The Spring of the Ram (The House of Niccolò #2) by Dorothy Dunnett

‘He has, I believe, no idea what is really going to happen.’

Florence, 1461.  Nicholas is in Florence where, having accepted a prospect put before him by Nicholai Giorgio de´ Acciajuoli, he hopes to lead a Florentine agency to Trebizond.  He seeks, and obtains, the backing of the Medici.  Nicholas and his team obtain a galley, purchase trading goods, and set off.  But Nicholas has a rival, Pagano Doria, a Genoese adventurer, who has eloped with Nicholas’s stepdaughter.  Trebizond is under threat from the Ottoman Turks and is seeking support from the west.  Trading opportunities will be fraught with danger and may be limited.  Who will triumph? 

This is the second book in Ms Dunnett’s eight volume ‘The House of Niccolò’ series and continues the adventures of the enigmatic Nicholas as he strives to establish the Charetty company in both trade and the provision of mercenaries.  Ms Dunnett uses 15th century history brilliantly to provide a backdrop for Nicholas and his adventurous schemes.  Banking and trade are expanding, political conflict and empire building provide ample opportunity for those astute (and courageous enough) to take risks.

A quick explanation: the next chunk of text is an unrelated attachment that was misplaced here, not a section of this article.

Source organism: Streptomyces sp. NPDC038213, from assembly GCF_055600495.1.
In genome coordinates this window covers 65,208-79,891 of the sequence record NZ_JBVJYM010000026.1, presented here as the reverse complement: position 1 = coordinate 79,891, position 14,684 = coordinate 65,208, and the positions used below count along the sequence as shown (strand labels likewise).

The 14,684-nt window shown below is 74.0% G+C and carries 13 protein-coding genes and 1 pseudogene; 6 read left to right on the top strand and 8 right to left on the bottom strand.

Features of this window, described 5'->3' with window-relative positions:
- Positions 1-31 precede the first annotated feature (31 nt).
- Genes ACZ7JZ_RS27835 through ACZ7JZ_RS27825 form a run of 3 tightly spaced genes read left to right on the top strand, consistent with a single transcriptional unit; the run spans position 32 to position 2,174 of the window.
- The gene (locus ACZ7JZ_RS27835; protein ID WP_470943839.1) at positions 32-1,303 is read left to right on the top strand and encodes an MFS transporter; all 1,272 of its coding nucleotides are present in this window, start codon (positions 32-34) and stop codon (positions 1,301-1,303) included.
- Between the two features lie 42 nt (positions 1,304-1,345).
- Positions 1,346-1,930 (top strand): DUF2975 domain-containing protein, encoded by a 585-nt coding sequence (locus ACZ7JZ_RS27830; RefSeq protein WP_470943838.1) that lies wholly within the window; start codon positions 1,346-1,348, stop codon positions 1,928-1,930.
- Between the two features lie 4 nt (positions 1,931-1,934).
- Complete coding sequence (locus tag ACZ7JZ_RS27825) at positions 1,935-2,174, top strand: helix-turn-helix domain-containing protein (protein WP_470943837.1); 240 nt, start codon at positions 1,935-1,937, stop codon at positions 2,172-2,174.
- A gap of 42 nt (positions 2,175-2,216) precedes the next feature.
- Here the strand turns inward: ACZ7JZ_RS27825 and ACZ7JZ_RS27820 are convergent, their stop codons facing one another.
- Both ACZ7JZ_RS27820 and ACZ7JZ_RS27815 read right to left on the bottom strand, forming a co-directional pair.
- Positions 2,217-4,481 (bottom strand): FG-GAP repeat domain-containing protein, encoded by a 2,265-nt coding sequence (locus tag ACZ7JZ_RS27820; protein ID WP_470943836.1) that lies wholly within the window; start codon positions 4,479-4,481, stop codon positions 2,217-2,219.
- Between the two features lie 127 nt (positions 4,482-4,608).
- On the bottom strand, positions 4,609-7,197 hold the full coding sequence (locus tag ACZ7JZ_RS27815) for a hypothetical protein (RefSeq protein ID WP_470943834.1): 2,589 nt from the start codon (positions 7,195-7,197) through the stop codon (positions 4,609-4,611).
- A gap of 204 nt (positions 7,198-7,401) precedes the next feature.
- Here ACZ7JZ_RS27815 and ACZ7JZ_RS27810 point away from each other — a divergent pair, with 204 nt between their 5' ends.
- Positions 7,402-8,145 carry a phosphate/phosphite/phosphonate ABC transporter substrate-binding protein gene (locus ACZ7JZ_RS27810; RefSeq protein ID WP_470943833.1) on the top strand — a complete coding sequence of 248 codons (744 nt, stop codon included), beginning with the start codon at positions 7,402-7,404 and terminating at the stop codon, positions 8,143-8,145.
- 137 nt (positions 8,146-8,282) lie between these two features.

I have finished ‘The Spring of the Ram’ and am taking a breath before starting ‘Race of Scorpions’ (the third novel in the series). 

If you enjoy well-written historical fiction set in 15th century Europe with complex storylines and intricate plotting, you may enjoy this series as much as I do.

I should add that I have read and reread this series at least three times.  And each time, I find a new aspect to view, a different perspective to consider.  These are not light reads, there are plenty of twists in the story, a large cast of characters to try to keep track of.  But these novels are amongst the most rewarding works of fiction I have ever read.  As well as  ‘The House of Niccolò’ series, Ms Dunnett wrote the six volume ‘Lymond Chronicles’ and ‘King Hereafter’ ( a novel about Thorfinn of Orkney) as well as six spy/detective mysteries (the Dolly or Johnson Johnson series).

Highly recommended.

Jennifer Cameron-Smith